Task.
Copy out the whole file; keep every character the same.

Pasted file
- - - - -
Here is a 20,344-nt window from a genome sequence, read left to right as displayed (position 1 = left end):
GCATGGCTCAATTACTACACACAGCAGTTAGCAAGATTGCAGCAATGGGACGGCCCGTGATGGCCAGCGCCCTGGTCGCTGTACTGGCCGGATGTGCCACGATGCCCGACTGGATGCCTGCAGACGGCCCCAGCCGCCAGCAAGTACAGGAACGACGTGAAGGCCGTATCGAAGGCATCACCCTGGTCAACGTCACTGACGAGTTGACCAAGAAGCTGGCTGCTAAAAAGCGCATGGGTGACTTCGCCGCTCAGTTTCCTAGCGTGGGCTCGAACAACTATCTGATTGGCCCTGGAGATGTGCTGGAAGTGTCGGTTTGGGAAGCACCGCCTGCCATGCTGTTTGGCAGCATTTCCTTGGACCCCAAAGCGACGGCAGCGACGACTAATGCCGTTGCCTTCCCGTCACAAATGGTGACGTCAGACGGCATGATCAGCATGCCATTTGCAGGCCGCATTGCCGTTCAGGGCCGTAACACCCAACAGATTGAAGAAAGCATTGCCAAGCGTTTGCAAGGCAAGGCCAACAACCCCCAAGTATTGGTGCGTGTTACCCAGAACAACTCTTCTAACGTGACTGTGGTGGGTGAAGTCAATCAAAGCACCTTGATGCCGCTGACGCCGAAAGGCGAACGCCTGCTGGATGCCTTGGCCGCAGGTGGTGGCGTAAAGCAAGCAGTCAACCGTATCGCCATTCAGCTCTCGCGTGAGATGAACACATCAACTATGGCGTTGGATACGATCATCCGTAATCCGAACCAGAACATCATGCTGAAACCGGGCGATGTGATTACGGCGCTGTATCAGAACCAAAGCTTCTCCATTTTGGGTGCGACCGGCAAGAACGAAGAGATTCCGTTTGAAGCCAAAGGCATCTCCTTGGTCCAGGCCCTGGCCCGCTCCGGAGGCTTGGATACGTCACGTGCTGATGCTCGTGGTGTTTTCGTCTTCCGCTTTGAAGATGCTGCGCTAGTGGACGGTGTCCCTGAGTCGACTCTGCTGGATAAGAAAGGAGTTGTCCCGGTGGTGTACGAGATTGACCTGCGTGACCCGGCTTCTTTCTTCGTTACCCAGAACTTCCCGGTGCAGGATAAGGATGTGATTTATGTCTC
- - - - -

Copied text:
Here is a 20,344-nt window from a genome sequence, read left to right as displayed (position 1 = left end):
GCATGGCTCAATTACTACACACAGCAGTTAGCAAGATTGCAGCAATGGGACGGCCCGTGATGGCCAGCGCCCTGGTCGCTGTACTGGCCGGATGTGCCACGATGCCCGACTGGATGCCTGCAGACGGCCCCAGCCGCCAGCAAGTACAGGAACGACGTGAAGGCCGTATCGAAGGCATCACCCTGGTCAACGTCACTGACGAGTTGACCAAGAAGCTGGCTGCTAAAAAGCGCATGGGTGACTTCGCCGCTCAGTTTCCTAGCGTGGGCTCGAACAACTATCTGATTGGCCCTGGAGATGTGCTGGAAGTGTCGGTTTGGGAAGCACCGCCTGCCATGCTGTTTGGCAGCATTTCCTTGGACCCCAAAGCGACGGCAGCGACGACTAATGCCGTTGCCTTCCCGTCACAAATGGTGACGTCAGACGGCATGATCAGCATGCCATTTGCAGGCCGCATTGCCGTTCAGGGCCGTAACACCCAACAGATTGAAGAAAGCATTGCCAAGCGTTTGCAAGGCAAGGCCAACAACCCCCAAGTATTGGTGCGTGTTACCCAGAACAACTCTTCTAACGTGACTGTGGTGGGTGAAGTCAATCAAAGCACCTTGATGCCGCTGACGCCGAAAGGCGAACGCCTGCTGGATGCCTTGGCCGCAGGTGGTGGCGTAAAGCAAGCAGTCAACCGTATCGCCATTCAGCTCTCGCGTGAGATGAACACATCAACTATGGCGTTGGATACGATCATCCGTAATCCGAACCAGAACATCATGCTGAAACCGGGCGATGTGATTACGGCGCTGTATCAGAACCAAAGCTTCTCCATTTTGGGTGCGACCGGCAAGAACGAAGAGATTCCGTTTGAAGCCAAAGGCATCTCCTTGGTCCAGGCCCTGGCCCGCTCCGGAGGCTTGGATACGTCACGTGCTGATGCTCGTGGTGTTTTCGTCTTCCGCTTTGAAGATGCTGCGCTAGTGGACGGTGTCCCTGAGTCGACTCTGCTGGATAAGAAAGGAGTTGTCCCGGTGGTGTACGAGATTGACCTGCGTGACCCGGCTTCTTTCTTCGTTACCCAGAACTTCCCGGTGCAGGATAAGGATGTGATTTATGTCTC